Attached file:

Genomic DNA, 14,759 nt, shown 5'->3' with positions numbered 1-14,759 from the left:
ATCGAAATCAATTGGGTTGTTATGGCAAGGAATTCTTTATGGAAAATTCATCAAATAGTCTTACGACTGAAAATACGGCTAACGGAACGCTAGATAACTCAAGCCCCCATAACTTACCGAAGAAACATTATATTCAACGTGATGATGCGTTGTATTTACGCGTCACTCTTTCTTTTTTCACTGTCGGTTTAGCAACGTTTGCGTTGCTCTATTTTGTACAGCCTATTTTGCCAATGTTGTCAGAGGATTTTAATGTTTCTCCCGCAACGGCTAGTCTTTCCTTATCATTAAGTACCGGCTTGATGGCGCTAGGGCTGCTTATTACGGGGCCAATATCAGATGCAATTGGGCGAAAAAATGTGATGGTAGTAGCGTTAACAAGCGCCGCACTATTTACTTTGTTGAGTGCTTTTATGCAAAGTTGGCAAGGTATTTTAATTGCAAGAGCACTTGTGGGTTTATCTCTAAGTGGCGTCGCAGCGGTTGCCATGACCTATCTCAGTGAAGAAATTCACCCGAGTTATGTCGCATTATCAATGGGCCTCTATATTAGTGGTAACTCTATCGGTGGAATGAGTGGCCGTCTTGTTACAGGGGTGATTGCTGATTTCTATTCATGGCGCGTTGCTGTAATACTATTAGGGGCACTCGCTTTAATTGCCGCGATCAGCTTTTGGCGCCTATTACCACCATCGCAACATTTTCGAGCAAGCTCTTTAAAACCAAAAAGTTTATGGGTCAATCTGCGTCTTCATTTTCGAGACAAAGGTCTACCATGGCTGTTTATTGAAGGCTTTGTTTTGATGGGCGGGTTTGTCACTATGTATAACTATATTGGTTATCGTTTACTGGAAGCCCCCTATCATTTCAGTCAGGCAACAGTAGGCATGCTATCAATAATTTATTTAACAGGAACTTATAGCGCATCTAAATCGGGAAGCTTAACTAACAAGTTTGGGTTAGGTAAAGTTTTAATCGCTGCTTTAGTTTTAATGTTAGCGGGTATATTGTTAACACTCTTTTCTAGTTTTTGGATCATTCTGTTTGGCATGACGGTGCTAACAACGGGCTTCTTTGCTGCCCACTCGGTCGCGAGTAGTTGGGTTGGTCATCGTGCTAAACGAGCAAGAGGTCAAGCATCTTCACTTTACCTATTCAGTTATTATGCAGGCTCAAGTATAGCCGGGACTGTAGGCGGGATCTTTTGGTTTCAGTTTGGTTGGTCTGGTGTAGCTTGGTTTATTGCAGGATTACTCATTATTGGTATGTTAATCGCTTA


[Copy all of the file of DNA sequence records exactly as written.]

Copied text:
Genomic DNA, 14,759 nt, shown 5'->3' with positions numbered 1-14,759 from the left:
ATCGAAATCAATTGGGTTGTTATGGCAAGGAATTCTTTATGGAAAATTCATCAAATAGTCTTACGACTGAAAATACGGCTAACGGAACGCTAGATAACTCAAGCCCCCATAACTTACCGAAGAAACATTATATTCAACGTGATGATGCGTTGTATTTACGCGTCACTCTTTCTTTTTTCACTGTCGGTTTAGCAACGTTTGCGTTGCTCTATTTTGTACAGCCTATTTTGCCAATGTTGTCAGAGGATTTTAATGTTTCTCCCGCAACGGCTAGTCTTTCCTTATCATTAAGTACCGGCTTGATGGCGCTAGGGCTGCTTATTACGGGGCCAATATCAGATGCAATTGGGCGAAAAAATGTGATGGTAGTAGCGTTAACAAGCGCCGCACTATTTACTTTGTTGAGTGCTTTTATGCAAAGTTGGCAAGGTATTTTAATTGCAAGAGCACTTGTGGGTTTATCTCTAAGTGGCGTCGCAGCGGTTGCCATGACCTATCTCAGTGAAGAAATTCACCCGAGTTATGTCGCATTATCAATGGGCCTCTATATTAGTGGTAACTCTATCGGTGGAATGAGTGGCCGTCTTGTTACAGGGGTGATTGCTGATTTCTATTCATGGCGCGTTGCTGTAATACTATTAGGGGCACTCGCTTTAATTGCCGCGATCAGCTTTTGGCGCCTATTACCACCATCGCAACATTTTCGAGCAAGCTCTTTAAAACCAAAAAGTTTATGGGTCAATCTGCGTCTTCATTTTCGAGACAAAGGTCTACCATGGCTGTTTATTGAAGGCTTTGTTTTGATGGGCGGGTTTGTCACTATGTATAACTATATTGGTTATCGTTTACTGGAAGCCCCCTATCATTTCAGTCAGGCAACAGTAGGCATGCTATCAATAATTTATTTAACAGGAACTTATAGCGCATCTAAATCGGGAAGCTTAACTAACAAGTTTGGGTTAGGTAAAGTTTTAATCGCTGCTTTAGTTTTAATGTTAGCGGGTATATTGTTAACACTCTTTTCTAGTTTTTGGATCATTCTGTTTGGCATGACGGTGCTAACAACGGGCTTCTTTGCTGCCCACTCGGTCGCGAGTAGTTGGGTTGGTCATCGTGCTAAACGAGCAAGAGGTCAAGCATCTTCACTTTACCTATTCAGTTATTATGCAGGCTCAAGTATAGCCGGGACTGTAGGCGGGATCTTTTGGTTTCAGTTTGGTTGGTCTGGTGTAGCTTGGTTTATTGCAGGATTACTCATTATTGGTATGTTAATCGCTTA